This semester is barely a week old and feels a bit more chaotic than the last two semesters which were well and truly taught under the specter of COVID. I’ve now become used to the gaggle of administrative emails cryptically informing me that some unnamed student tested positive in one (or more!) of my classes, we’ve lost a day of class to a ground blizzard (which is very “on brand” for North Dakota), and it is so cold that I’m considering wearing a quartz watch today.
Despite these challenges, I remain pretty energized by my classes and genuinely excited to teach my rather more hectic teaching load. It also has me thinking about a few issues moving forward.
Brought to you by the letter “C”.
Thing the First
Collaboration, Cooperation, and COVID. One thing that I want to impress upon my students is the need to find collaborative ways to adapt to the COVID situation. As the rhetoric encouraging vaccinations and mask-wearing emphasizes that these are not simply good for the individual, but good for the community as well, so I’ve been encouraging my classes to think about practices that will benefit not only their own situation if and when they are stricken with COVID and have to miss class, but also will benefit others.
There is something about our current educational system that encourages a kind of dogged individualism. While students have slowly come around to the idea that group work and collaborative learning are viable and expected approaches in college, my classes haven’t quite come to the point where they see collaboration as a way to ensure individual success.
Thing the Second
Coping with the Cold. At first, the brutal cold of the North Dakota winter is invigorating. Then, it becomes demoralizing. Last semester, I saw students struggle in ways that I had never before experienced despite declining COVID numbers and a tentative (and fleeting) return to what we imagined to be a “new normal.” This semester feels only more fraught and I worry about my students ability to keep body and soul together during the long slog of the North Dakota winter.
I also fear that I have no solutions to helping students navigate a disrupted semester. I’ll certainly be as flexible as possible, try to pace the semester in as humane a way as possible, and communicate, but I know that their time in my classes is short and only part of their complicated lives. There’s only so much I can do beyond being understanding and patient and hope that we can find a way forward.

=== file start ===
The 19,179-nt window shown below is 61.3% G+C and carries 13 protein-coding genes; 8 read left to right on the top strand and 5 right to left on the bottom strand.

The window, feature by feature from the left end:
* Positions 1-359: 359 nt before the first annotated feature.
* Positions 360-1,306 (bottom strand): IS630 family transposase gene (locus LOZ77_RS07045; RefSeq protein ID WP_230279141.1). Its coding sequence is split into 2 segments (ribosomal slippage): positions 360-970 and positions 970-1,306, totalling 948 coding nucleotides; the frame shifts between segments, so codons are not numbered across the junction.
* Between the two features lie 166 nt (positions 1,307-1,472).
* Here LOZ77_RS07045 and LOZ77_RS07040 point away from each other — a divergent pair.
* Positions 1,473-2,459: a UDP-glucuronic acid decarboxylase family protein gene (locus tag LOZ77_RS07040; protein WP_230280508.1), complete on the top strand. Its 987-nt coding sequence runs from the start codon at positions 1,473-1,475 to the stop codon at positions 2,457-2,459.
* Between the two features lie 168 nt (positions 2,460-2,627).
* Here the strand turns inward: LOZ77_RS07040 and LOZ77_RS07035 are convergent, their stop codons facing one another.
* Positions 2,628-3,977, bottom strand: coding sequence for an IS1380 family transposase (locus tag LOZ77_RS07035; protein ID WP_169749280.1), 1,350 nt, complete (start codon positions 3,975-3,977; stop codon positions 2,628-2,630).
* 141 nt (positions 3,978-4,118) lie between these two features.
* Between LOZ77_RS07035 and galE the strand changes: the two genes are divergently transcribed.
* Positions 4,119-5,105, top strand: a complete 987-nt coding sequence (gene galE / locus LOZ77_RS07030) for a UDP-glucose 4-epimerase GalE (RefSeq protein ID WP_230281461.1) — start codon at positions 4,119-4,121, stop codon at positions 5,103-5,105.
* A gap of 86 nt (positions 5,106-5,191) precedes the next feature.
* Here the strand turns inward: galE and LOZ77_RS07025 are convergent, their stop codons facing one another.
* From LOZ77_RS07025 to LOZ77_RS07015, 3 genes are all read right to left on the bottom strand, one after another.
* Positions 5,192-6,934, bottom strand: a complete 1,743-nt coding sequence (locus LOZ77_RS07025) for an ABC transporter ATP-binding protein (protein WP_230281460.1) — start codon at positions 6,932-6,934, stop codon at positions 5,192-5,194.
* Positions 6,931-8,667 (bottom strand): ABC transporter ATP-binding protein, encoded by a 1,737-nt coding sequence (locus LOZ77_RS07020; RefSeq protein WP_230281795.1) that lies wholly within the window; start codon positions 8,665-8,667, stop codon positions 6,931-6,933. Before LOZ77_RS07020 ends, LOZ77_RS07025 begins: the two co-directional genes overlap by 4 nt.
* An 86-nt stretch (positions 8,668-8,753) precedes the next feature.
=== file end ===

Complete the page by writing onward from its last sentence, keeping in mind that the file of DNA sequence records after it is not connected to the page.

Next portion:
Thing the Third
Coopting the Classrooms. One of the best parts about the relatively new classrooms where I teach is that they’re set up for active learning. This is also one of the greatest challenges because despite the well-known benefits of active learning, I continue to be a bit behind the curve in how I teach. I still do a good bit of lecture and discussion.
One of the things that makes this hard is that instead of a central projector that shows the powerpointers on a screen behind me, the students sit at tables that each have their own monitors. So when I’m talking about a point of architecture or putting a text up on the screen, the students are turned away from me and toward their TVs. This has the same effect as the TVs at a sports bar. It makes discussion difficult and keeps students looking back and forth from their fellow students and to me and then to their TV. This is less than ideal.
More challenging still is that I have at least one or two students on “The Zoom” and the camera for The Zoom is mounted to the monitor on the teaching station. This assumes that the class is a lecture and the best place for the camera (and the microphone) is facing the professor at the front of the room. Of course, this situation is less than ideal for any kind of active learning activities.
There’s not much one can do about this, other than continuously try to work around the limits of classroom space, but it does speak to the kinds of deep contradictions that COVID has created in our classroom.